J.A. Hobson’s influence on Veblen’s Macroeconomics
1. Introduces the concept of “waste” or “unproductive
consumption” in Physiology of Industry (1889)
2. In Hobson “waste” is a remedy for underconsumption, however
in Veblen’s analysis, “waste” maintains prices by reducing
3. Examples of waste from Hobson roughly corresponds with
Examples of Waste: Hobson and Veblen
Hobson’s examples of “waste”
• The capital engaged in
• Unemployed capital
• Military expenditures
Veblen’s Examples of “waste”
• Competitive consumption
• Excessive competition
• War, colonization, provincial
investments and the like
• Expenditures that merely
withdraw and dissipate
wealth and work from the
Tugan-Baranovsky and Veblen
1. Veblen cites and comments on Tugan demonstrating that capital
investment is the driver of business cycles.
2. According to Tugan, supply therefore is ahead of demand and
creates the need for advertising and marketing, which play large roles
in Veblen’s analysis.
3. Tugan demonstrates how price deflation moves from commodity
to commodity with money being the mediator. In Veblen price
deflation moves from industry to industry with some industries
staying relatively isolated from deflationary pressures.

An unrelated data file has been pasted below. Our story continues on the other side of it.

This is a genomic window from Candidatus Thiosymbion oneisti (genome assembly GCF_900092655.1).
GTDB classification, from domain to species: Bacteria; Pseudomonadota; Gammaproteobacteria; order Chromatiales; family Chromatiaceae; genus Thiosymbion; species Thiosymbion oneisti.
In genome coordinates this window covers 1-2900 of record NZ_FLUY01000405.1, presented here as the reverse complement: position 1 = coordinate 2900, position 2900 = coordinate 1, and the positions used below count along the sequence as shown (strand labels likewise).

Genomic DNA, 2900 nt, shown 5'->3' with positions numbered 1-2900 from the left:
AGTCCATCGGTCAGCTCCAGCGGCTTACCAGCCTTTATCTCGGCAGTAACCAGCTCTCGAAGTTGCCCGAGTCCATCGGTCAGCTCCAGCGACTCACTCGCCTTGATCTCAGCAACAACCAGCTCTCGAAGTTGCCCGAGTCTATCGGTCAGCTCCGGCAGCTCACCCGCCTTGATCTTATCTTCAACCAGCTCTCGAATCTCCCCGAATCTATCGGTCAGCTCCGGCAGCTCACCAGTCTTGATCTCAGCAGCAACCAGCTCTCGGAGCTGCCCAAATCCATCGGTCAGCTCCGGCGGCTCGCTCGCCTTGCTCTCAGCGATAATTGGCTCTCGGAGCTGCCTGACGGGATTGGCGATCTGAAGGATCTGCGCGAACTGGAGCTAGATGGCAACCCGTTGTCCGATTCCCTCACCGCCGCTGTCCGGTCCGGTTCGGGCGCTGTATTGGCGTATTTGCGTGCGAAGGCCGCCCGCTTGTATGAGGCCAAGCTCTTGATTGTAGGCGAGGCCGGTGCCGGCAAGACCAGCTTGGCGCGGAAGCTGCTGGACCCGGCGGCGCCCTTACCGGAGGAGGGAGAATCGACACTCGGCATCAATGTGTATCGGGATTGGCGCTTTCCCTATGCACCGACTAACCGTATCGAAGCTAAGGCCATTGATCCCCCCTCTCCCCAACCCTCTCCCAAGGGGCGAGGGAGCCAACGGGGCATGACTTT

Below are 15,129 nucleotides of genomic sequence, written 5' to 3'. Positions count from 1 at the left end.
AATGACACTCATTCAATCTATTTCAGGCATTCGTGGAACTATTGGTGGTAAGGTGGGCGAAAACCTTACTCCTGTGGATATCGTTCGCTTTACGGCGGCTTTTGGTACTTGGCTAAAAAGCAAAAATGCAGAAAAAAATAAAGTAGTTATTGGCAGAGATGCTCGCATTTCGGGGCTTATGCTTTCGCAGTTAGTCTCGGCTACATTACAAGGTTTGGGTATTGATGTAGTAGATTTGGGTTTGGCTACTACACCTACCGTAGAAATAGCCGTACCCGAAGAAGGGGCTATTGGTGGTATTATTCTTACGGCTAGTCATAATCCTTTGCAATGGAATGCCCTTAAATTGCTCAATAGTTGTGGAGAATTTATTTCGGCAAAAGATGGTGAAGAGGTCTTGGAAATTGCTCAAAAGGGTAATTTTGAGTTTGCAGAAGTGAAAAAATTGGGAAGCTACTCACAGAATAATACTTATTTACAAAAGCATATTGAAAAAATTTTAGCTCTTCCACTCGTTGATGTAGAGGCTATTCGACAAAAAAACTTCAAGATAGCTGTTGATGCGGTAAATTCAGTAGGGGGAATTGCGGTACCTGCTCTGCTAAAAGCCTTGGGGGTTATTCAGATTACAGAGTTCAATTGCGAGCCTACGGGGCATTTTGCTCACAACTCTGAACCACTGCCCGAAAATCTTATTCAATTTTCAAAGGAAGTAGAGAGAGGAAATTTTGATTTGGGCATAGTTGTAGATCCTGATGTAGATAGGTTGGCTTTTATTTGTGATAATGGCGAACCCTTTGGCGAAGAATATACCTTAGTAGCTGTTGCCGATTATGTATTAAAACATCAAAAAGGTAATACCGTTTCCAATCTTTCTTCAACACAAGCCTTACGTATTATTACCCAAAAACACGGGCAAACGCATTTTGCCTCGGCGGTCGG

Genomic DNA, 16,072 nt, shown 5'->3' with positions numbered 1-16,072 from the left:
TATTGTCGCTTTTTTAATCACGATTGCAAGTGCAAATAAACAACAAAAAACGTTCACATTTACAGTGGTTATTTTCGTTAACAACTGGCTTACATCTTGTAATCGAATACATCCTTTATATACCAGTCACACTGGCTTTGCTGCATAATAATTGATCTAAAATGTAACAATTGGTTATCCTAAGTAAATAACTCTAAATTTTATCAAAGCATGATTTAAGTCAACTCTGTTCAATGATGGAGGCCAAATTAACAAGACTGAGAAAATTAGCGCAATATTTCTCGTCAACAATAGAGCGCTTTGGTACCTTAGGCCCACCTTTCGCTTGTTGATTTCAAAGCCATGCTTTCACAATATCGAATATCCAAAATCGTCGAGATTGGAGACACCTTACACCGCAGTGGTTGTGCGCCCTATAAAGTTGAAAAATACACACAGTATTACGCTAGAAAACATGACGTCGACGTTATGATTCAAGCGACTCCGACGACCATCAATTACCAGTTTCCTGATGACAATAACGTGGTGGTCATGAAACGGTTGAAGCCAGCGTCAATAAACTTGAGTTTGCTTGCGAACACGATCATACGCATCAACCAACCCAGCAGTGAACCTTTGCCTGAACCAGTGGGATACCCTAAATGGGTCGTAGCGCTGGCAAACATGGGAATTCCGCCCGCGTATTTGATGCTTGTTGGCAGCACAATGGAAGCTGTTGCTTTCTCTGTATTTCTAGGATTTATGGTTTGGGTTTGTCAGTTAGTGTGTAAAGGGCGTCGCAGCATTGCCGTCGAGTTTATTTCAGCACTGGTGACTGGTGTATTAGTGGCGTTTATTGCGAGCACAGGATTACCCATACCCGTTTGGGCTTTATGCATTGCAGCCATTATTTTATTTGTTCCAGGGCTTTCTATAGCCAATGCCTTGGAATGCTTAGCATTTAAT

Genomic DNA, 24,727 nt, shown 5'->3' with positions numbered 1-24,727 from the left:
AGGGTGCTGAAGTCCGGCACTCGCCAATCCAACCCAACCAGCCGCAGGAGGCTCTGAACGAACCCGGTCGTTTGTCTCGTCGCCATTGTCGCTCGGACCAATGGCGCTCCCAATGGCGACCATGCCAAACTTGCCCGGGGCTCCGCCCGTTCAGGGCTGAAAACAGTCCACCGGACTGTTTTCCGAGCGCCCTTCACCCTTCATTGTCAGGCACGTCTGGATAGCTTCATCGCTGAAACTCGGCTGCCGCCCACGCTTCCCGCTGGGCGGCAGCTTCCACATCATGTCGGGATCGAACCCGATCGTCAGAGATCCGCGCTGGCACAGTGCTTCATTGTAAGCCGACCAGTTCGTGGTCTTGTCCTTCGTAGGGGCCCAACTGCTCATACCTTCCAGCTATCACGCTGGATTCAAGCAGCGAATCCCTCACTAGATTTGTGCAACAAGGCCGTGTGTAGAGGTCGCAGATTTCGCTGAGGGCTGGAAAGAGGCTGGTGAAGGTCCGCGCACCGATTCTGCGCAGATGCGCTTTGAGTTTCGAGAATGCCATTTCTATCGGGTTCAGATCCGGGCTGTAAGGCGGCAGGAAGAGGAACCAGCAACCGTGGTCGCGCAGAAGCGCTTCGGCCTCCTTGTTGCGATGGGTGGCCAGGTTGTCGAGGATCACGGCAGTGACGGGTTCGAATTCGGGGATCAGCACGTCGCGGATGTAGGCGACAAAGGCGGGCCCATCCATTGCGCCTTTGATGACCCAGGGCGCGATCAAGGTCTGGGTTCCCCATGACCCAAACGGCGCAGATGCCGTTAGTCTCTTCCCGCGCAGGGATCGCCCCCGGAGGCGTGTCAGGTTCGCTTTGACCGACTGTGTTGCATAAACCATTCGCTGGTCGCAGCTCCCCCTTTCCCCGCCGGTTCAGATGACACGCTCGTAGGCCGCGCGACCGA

4. In Tugan-Baranovsky, credit exacerbates business cycles. In
Veblen credit and finance play decisive rolls in all aspects of the
Spiethoff and Veblen agree that:
1. Profits are the drivers of business cycles
2. Increasing prices are critical to rising profits
3. Incongruent actual profits and expected profits are
exacerbated by speculation.
4. Spiethoff’s distinction between “acquisitive capital” and
“productive capital” parallels Veblens distinction between
“industrial” and “pecuniary” pursuits.
Notable disagreements between Spiethoff and Veblen:
1. Inequality is not the root causes of crises although it does
exacerbate them. (Both Hobson and Tugan-Baranovsky
maintained that inequality is the root cause of crises)
2. Productivity growth, one its own, does not cause crises.
The depressive influence of productivity growth can be
overcome by the “upward tendencies” of the business cycle.